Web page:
2. And the victim’s family member who not only forgave his grandmother’s killer, but was instrumental in saving her and is a role model for reconciliation and restoration.

Poem – “On the Row” by O’Della Wilson

Introducing O’Della Wilson as a contributor to The Optimism Club.

ODella Wilson

O'Della

As a small child, I was fascinated by our legal system. As I grew older, my fascination turned to dismay as I witnessed more and more injustice and corruption. That ignited a fire inside of me, a drive towards finding justice that is equal and unbiased. Hopefully I can do my small part to make this world better – through the power of the written word, one of the many gifts I received from God.

Life is a learning experience full of lessons, to live and learn. What it all boils down to – attitude! Our attitude towards life in general is what we “choose” it to be. We take with us from that and thus, pass along those attitudes to every other person we encounter in life. I choose to look at life with optimism, taking the good & positive with me and sharing them, learning from the bad & negative so as not to repeat and pass those on to others. There is something good in everything, no matter how bad the situation. We have to choose to find it first, before we can learn from it.

I got active in fighting against the death penalty in the early 90’s, as a result of the Federal Death Penalty expansions of 1988’s “Drug Kingpin Statute” and then, the 1994 “Crime Bill Expansion” which I felt would result in targeting the underprivileged and minorities. Little did I know at that time, I would find my own child sitting on Alabama’s Death Row in the year 2001, convicted under Alabama’s ‘complicity’ law. Suspecting for years there were many innocent persons sitting on death row, I learned firsthand how some of these wrongful convictions were occurring. And, I can personally state it is a nightmare for everyone involved – not just the murder victim or accused, but the many ‘invisible’ victims who share that sentence of death.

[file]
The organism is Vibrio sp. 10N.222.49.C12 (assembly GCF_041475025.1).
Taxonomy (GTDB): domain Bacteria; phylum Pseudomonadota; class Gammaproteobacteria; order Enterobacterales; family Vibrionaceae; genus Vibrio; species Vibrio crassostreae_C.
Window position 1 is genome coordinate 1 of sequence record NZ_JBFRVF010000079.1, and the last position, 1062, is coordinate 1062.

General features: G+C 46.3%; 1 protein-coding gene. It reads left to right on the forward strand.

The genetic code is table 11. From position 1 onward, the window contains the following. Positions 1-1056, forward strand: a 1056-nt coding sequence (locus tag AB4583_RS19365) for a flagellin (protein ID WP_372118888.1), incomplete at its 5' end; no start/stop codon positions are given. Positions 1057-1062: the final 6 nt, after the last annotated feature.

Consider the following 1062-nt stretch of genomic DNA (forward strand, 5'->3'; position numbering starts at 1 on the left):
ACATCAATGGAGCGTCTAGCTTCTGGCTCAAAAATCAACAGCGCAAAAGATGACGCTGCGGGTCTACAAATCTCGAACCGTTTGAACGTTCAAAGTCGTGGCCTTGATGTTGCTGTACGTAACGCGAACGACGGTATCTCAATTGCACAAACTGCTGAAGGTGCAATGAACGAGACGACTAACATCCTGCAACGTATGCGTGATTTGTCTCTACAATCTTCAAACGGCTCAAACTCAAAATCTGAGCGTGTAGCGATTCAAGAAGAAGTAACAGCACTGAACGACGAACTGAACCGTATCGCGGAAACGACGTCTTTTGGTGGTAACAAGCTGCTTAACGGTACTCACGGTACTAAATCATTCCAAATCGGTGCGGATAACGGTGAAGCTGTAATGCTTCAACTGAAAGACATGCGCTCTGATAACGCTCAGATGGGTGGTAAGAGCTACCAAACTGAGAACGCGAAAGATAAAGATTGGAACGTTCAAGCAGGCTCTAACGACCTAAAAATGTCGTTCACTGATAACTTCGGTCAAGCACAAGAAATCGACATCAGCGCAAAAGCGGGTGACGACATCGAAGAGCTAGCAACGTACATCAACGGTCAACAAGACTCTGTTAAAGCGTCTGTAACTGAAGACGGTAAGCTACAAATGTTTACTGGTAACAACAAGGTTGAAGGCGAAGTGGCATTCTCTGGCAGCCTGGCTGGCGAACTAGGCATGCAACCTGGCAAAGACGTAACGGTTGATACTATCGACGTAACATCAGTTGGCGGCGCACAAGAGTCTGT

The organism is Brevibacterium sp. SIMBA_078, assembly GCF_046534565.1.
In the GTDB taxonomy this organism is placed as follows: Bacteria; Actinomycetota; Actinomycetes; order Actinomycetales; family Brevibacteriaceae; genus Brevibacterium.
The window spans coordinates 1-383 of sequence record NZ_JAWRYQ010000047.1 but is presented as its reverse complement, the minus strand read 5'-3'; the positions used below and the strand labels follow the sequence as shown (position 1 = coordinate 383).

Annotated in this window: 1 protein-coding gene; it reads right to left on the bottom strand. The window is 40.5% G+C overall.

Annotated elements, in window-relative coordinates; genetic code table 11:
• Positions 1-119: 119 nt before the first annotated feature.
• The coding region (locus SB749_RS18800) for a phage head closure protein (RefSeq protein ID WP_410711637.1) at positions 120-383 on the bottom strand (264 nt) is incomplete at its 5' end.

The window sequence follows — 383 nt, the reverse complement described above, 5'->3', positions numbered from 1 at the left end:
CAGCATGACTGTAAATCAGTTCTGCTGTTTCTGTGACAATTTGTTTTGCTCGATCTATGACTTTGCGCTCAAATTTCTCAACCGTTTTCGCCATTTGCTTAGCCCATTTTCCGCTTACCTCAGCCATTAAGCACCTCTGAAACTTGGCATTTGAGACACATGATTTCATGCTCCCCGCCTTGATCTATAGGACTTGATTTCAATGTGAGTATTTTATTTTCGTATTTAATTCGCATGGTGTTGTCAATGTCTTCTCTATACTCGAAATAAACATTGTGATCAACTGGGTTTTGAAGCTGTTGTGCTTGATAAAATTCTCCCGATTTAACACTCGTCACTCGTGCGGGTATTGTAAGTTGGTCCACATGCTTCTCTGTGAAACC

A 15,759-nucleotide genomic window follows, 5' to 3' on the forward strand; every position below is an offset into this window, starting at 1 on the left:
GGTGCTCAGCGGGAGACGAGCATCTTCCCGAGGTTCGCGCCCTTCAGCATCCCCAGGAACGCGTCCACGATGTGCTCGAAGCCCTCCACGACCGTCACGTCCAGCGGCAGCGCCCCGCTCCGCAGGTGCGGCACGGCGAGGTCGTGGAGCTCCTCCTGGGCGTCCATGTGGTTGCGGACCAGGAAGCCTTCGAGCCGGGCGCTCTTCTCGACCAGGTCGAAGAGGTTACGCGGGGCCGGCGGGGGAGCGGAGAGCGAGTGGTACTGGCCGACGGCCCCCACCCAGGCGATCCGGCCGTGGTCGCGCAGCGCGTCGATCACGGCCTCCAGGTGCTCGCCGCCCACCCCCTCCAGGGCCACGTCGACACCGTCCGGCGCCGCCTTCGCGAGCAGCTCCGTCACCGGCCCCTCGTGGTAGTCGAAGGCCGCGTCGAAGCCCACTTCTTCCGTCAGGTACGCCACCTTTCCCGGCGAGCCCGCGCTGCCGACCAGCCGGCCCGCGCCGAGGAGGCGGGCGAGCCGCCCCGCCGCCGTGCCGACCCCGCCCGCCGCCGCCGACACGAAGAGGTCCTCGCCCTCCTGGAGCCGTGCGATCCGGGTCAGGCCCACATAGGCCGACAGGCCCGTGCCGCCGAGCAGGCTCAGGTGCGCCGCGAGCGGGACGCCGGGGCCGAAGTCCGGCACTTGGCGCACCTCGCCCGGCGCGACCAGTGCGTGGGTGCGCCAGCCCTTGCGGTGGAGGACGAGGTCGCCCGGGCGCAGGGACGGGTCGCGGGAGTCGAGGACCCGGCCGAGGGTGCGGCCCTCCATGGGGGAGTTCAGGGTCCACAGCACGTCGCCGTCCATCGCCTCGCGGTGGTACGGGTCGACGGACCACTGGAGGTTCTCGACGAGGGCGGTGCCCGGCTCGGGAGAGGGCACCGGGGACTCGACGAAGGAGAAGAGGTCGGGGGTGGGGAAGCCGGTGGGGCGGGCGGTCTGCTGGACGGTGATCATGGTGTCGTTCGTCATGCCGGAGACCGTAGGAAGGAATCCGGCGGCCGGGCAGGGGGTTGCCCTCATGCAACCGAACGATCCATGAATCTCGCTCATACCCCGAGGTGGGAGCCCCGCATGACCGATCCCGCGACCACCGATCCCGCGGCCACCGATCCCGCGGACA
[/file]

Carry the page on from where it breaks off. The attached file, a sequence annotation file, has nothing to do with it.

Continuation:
“We can NEVER return the lost years of those wrongfully convicted.” Think about that for a moment, then think about this: error rates are as high as 68% in some areas. Which supporter of the Death Penalty wants to be the first to volunteer to draw those odds? While I cannot go into my son’s case, I can tell you as a result of that, I met other Death Row inmates on a personal level. That led me to developing/publishing one of their newsletters. The newsletter “Dark Faces of Justice” is written by the inmates on Alabama’s Death Row. “Wings of Hope” is the mother publication that inspired the newsletter.

Esther Brown

Esther Brown of the PHADP

When the Chairman of PHADP, Darrell Grayson [executed by State Sanctioned Murder on July 26, 2007, 6:35 PM] sent me the first package of article contents, he told me to contact a woman named Esther Brown. She would have a profound impact on my life, as I’m sure she does with everyone she meets. Esther Brown is the public voice and driving force behind “Project Hope to Abolish the Death Penalty”.

“Execute Justice not People” is the motto of  www.phadp.org and I couldn’t agree more. Esther Brown is a selfless, tireless person dedicated to educating anyone willing to listen, anyone willing to learn the real facts surrounding the Death Penalty. Most people are misinformed and unless personally affected, never know the reality of what the death penalty entails. You can learn more about Project Hope by visiting their website.

I have learned a lot about many of Alabama’s Death Row Inmates over the years – several since executed – and have my own opinions on the guilt and innocence of each. But, one of the most prominent lessons I have carried with me over the years would be “One moment in life cannot define the character of a person, anymore than we can judge the value of our own lives or future worth by any single act.” Are many of these people guilty? Sure. Are some of these people innocent? Absolutely! Either way points to the overwhelming, problematic failure of Capital Punishment; and both of which are affected by its failures.

Death row

Death row, Alabama

I would also like to say, that another prominent lesson I learned – even more important: there is no such thing as “Justice” when it involves the Death Penalty. There are flaws in every system that are numerous and involve too many passions. As humans we all have passion and emotion, that in itself creates biased implementation of the death penalty. And the death penalty requires infallibility which humans lack by nature.

The poem “On The Row” was inspired by my involvement with these very real people, many of whom sit “on the row” for crimes they did not commit. I am of firm belief that each one of us, has the power and obligation to stop the barbaric practice of Capital Punishment. We are the children of God, not God himself.